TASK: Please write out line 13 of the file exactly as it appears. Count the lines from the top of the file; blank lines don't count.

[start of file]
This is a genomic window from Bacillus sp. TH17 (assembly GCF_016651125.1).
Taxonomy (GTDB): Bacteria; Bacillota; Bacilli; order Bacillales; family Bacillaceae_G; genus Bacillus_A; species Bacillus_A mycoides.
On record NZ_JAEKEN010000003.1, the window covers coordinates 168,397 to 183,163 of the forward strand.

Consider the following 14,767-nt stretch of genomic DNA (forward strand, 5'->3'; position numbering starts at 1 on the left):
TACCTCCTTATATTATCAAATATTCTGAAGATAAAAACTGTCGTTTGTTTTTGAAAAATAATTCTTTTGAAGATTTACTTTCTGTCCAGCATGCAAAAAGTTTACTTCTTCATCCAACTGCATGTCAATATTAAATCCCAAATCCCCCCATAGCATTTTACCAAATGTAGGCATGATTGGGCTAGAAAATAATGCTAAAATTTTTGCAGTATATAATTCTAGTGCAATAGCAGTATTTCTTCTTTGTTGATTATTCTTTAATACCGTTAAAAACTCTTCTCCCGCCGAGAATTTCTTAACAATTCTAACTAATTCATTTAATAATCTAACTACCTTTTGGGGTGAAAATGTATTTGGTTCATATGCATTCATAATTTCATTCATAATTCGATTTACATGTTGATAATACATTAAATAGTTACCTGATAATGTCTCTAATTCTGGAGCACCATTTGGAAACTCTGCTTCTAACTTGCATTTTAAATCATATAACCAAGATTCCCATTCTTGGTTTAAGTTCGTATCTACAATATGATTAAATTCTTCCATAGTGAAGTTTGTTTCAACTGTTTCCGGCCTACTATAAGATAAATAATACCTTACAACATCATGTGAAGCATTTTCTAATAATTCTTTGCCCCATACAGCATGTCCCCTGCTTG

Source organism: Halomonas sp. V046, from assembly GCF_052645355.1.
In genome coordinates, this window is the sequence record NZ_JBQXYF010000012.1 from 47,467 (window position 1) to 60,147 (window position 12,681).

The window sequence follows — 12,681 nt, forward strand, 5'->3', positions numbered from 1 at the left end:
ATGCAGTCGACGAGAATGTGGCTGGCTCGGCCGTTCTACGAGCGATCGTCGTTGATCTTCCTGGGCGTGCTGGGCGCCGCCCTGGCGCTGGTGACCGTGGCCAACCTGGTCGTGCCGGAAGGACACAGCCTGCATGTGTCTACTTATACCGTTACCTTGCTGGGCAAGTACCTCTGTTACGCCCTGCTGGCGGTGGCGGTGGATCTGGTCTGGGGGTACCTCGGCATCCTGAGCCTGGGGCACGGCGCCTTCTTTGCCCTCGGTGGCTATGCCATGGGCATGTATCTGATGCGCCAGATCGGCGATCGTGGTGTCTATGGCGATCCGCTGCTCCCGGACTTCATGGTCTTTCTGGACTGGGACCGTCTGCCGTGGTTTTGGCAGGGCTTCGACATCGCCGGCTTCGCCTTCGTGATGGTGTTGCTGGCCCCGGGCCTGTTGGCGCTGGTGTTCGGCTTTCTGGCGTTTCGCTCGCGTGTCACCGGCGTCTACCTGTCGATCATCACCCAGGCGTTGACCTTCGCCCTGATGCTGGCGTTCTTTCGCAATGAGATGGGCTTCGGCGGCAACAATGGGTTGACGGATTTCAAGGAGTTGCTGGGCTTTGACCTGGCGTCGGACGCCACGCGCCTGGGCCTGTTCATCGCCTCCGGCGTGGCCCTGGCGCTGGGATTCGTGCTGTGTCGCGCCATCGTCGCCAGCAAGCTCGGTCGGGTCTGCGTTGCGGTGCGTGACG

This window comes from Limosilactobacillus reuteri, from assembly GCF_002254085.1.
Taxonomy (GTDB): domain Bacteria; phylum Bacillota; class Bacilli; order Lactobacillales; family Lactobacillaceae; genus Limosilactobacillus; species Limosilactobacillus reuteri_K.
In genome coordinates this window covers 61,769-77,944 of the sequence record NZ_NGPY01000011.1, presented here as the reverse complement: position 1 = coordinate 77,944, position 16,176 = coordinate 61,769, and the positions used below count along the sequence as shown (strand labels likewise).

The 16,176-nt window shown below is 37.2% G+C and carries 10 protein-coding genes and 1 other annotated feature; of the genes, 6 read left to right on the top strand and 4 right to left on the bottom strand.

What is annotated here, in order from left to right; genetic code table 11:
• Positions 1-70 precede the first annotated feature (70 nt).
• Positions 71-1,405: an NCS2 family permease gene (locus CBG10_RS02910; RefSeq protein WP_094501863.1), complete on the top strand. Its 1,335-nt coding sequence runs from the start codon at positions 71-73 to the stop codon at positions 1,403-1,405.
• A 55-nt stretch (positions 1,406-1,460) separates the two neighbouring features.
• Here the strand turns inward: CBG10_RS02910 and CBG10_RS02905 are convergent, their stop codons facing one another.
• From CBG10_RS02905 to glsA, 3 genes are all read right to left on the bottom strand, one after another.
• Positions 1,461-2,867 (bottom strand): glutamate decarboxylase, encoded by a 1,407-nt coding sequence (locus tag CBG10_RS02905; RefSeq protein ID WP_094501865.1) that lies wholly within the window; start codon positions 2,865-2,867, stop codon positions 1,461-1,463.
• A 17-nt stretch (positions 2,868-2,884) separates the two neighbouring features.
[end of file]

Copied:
The 16,176-nt window shown below is 37.2% G+C and carries 10 protein-coding genes and 1 other annotated feature; of the genes, 6 read left to right on the top strand and 4 right to left on the bottom strand.